Paul Klee used lines in three principal ways in his paintings and drawings: to draw patterns, to make letters, numbers and other symbols and to refer to the physical features of objects. M. L. Teuber (1976) has shown that at different periods of his life Klee varied the way in which he used lines to refer to physical features. During the period 1925–1931, in the Bauhaus group at Dessau, Germany, for example, he used lines to suggest the transparency of overlapping planes.
Recent work in the field of digital computers has revealed the existence of systems of ‘rules’ that underlie the ways in which lines can refer to physical features. One rule that is common in such systems is that a line should refer to the same feature throughout its length, and this is a rule that Klee often violated.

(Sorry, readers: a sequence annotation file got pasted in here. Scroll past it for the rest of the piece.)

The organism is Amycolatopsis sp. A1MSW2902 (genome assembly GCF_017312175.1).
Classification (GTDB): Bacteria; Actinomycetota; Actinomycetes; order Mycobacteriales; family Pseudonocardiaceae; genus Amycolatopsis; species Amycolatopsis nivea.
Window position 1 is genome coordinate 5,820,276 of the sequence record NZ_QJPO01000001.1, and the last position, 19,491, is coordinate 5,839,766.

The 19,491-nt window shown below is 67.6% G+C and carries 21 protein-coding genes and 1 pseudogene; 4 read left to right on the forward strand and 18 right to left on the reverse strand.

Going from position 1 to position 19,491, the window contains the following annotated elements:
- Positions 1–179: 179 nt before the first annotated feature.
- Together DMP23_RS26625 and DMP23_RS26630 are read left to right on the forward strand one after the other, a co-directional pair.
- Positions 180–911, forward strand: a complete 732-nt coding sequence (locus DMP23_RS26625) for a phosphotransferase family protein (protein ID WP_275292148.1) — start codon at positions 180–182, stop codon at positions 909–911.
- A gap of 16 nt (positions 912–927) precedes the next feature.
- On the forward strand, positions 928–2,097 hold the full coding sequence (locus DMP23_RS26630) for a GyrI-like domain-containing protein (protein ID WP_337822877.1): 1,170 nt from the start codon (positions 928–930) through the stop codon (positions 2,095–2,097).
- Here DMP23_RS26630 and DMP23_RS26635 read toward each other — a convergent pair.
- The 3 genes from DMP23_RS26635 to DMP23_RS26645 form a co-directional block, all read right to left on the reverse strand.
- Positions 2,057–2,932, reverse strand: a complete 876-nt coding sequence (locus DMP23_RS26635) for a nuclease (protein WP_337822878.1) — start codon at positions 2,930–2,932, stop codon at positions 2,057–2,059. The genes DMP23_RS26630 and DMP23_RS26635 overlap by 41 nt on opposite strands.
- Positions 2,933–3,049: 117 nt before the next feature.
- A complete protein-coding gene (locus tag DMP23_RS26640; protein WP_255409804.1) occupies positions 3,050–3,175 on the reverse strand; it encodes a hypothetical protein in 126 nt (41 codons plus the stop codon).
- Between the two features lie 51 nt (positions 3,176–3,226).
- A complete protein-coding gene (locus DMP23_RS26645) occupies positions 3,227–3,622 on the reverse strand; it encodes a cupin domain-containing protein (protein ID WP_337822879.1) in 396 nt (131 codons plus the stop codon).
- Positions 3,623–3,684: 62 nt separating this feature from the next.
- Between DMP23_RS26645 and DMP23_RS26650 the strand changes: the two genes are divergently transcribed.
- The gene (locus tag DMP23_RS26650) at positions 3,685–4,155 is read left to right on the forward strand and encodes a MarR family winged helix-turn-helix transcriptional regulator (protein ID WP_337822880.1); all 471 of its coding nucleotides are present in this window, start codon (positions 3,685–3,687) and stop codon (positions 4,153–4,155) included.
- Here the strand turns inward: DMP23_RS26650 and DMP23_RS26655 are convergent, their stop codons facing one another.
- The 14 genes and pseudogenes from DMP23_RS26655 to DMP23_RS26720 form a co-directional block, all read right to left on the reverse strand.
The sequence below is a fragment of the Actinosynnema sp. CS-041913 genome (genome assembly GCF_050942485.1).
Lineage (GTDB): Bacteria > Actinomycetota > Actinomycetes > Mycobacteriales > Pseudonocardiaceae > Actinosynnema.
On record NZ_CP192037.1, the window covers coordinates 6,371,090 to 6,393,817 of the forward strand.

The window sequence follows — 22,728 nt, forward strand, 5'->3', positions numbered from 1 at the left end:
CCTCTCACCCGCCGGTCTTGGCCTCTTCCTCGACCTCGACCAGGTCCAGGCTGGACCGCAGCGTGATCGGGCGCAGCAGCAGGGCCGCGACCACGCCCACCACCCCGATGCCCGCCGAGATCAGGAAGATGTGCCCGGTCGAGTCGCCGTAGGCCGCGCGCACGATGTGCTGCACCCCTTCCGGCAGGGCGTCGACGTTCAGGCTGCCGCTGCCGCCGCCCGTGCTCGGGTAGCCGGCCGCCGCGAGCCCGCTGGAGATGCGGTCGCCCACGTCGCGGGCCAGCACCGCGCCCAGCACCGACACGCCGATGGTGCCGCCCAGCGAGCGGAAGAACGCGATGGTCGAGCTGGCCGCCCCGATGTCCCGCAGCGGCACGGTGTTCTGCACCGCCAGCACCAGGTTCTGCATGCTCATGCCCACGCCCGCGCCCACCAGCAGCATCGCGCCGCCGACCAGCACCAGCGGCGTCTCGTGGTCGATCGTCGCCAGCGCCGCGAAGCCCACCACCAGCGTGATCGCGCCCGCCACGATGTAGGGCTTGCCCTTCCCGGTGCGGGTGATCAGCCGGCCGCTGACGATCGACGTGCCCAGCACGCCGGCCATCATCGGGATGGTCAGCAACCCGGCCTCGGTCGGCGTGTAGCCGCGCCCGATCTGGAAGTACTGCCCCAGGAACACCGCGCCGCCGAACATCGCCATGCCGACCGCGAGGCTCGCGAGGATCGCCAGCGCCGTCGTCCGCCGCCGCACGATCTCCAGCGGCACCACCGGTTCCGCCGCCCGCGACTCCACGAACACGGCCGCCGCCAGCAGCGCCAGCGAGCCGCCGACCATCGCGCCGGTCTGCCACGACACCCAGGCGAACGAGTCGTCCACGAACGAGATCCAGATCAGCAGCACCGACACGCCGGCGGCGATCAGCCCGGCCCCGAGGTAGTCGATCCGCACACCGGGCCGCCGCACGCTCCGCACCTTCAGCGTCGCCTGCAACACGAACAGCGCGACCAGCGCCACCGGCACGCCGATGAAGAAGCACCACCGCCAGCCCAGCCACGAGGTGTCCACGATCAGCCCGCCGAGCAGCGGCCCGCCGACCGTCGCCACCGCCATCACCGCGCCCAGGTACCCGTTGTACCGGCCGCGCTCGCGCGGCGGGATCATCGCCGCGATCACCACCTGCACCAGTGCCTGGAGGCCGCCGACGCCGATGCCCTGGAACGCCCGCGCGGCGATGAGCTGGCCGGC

During the last two years of his life, Klee produced a number of paintings and drawings in which lines represent the bounding contours of smooth forms. A method is described for analyzing such pictures. When these pictures by Klee are analyzed, digressions from the rules are revealed. It is argued that in many cases Klee deliberately introduced such digressions to obtain expressive effects and that these effects are appropriate to the subject matter of the pictures.